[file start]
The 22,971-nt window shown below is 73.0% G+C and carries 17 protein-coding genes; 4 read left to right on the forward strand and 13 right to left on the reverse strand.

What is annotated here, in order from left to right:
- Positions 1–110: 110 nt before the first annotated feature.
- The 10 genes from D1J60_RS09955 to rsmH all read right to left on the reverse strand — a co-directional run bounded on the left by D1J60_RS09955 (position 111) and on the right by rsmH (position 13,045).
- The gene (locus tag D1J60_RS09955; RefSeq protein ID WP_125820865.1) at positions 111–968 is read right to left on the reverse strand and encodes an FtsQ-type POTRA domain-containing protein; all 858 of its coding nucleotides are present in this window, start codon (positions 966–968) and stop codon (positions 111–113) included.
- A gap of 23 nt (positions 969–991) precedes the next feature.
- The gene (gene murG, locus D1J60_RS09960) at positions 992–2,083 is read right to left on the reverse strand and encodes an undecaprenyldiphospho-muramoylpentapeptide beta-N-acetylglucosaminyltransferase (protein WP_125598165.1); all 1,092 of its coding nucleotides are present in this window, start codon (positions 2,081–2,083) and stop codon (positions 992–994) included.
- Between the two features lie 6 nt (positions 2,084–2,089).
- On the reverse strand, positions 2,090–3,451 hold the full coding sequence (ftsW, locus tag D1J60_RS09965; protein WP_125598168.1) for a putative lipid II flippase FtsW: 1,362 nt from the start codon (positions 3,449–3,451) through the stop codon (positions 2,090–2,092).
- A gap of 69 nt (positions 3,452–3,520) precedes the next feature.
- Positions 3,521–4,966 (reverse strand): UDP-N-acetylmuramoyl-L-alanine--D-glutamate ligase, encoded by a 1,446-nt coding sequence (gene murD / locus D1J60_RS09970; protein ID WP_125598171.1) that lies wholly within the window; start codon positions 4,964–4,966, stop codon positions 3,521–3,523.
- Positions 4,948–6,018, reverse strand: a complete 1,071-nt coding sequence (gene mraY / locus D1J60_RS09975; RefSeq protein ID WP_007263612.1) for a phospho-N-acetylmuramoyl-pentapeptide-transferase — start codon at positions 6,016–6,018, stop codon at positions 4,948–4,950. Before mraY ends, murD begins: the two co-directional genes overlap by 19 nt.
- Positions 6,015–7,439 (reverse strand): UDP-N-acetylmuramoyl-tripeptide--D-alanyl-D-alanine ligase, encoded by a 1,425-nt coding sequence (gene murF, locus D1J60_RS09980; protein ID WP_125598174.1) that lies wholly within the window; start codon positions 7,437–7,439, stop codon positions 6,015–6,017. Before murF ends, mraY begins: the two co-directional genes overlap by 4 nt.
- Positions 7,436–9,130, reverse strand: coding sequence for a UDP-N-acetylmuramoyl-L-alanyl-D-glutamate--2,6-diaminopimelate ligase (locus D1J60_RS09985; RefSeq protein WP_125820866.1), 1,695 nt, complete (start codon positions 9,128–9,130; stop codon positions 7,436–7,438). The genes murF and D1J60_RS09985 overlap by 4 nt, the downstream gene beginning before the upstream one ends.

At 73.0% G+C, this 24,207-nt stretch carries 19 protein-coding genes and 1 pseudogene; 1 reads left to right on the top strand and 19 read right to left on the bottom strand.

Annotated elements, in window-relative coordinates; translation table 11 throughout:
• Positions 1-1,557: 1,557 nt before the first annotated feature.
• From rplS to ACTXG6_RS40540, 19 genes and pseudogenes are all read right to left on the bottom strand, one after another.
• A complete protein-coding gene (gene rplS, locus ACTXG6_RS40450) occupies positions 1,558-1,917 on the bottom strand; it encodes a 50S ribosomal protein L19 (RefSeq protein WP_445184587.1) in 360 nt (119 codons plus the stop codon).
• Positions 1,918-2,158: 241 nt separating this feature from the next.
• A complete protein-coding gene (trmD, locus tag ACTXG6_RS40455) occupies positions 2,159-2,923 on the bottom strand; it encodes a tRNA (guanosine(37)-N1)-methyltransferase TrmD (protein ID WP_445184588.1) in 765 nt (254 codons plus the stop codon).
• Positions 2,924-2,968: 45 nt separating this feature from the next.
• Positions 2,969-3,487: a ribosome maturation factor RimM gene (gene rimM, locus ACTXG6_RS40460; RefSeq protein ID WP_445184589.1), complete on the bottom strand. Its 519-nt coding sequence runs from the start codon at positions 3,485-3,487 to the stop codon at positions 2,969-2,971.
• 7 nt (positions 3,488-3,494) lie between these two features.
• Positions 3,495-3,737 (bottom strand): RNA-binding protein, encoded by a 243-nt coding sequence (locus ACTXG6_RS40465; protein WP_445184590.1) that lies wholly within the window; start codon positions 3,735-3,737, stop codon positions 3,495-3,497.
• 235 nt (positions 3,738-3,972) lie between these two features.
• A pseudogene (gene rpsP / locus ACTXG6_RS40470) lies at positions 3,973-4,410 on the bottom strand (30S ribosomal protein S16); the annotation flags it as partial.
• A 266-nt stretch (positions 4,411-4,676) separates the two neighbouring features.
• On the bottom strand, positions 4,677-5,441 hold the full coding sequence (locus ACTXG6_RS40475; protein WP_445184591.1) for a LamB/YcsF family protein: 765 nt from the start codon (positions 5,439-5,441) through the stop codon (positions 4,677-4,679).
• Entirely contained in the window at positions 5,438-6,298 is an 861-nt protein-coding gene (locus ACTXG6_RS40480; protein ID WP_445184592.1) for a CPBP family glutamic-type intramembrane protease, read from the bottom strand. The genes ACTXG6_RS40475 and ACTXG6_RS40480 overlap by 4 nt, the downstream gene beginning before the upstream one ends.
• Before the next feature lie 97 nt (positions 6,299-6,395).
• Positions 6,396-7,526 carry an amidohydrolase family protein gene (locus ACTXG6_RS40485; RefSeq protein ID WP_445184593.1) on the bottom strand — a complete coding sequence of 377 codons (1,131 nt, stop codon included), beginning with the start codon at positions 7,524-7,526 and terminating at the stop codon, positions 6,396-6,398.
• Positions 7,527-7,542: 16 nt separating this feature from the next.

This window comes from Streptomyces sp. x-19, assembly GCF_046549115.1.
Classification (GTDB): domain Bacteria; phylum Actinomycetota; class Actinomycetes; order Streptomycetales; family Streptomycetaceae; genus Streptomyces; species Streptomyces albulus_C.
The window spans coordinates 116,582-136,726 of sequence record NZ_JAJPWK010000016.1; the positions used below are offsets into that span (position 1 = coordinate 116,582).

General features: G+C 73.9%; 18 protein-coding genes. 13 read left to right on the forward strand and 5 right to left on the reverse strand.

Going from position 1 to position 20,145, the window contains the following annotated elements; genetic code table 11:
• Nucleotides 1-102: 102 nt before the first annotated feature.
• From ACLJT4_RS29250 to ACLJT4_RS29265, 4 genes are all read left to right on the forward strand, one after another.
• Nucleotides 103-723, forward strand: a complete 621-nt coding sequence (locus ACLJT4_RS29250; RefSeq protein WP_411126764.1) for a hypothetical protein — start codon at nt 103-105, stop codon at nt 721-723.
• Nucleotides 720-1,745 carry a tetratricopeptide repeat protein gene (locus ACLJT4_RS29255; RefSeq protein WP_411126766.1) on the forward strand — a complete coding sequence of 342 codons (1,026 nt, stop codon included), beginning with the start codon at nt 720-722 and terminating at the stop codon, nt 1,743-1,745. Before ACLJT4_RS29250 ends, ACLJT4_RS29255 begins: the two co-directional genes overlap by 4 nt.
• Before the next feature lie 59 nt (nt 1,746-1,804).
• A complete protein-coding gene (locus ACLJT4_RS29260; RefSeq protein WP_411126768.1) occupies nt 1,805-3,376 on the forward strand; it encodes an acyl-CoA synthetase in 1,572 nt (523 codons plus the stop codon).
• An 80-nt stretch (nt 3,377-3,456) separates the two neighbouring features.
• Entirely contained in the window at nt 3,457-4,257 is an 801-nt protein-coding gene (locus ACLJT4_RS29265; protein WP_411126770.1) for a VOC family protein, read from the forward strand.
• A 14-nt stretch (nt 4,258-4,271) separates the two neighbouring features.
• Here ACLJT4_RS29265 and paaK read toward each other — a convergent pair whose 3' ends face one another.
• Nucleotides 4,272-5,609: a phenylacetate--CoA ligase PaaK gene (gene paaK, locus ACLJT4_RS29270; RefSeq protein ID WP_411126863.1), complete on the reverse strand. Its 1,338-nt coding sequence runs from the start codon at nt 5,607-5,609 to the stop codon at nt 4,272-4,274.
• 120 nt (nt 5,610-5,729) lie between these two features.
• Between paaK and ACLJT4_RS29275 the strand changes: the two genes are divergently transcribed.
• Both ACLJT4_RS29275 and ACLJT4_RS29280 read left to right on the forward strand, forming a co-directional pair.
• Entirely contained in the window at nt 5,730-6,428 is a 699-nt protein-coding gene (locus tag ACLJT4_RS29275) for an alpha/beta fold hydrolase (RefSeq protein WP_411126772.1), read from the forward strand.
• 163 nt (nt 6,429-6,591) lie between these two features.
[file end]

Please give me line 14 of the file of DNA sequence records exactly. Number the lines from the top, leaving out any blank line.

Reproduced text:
- Positions 7,436–9,130, reverse strand: coding sequence for a UDP-N-acetylmuramoyl-L-alanyl-D-glutamate--2,6-diaminopimelate ligase (locus D1J60_RS09985; RefSeq protein WP_125820866.1), 1,695 nt, complete (start codon positions 9,128–9,130; stop codon positions 7,436–7,438). The genes murF and D1J60_RS09985 overlap by 4 nt, the downstream gene beginning before the upstream one ends.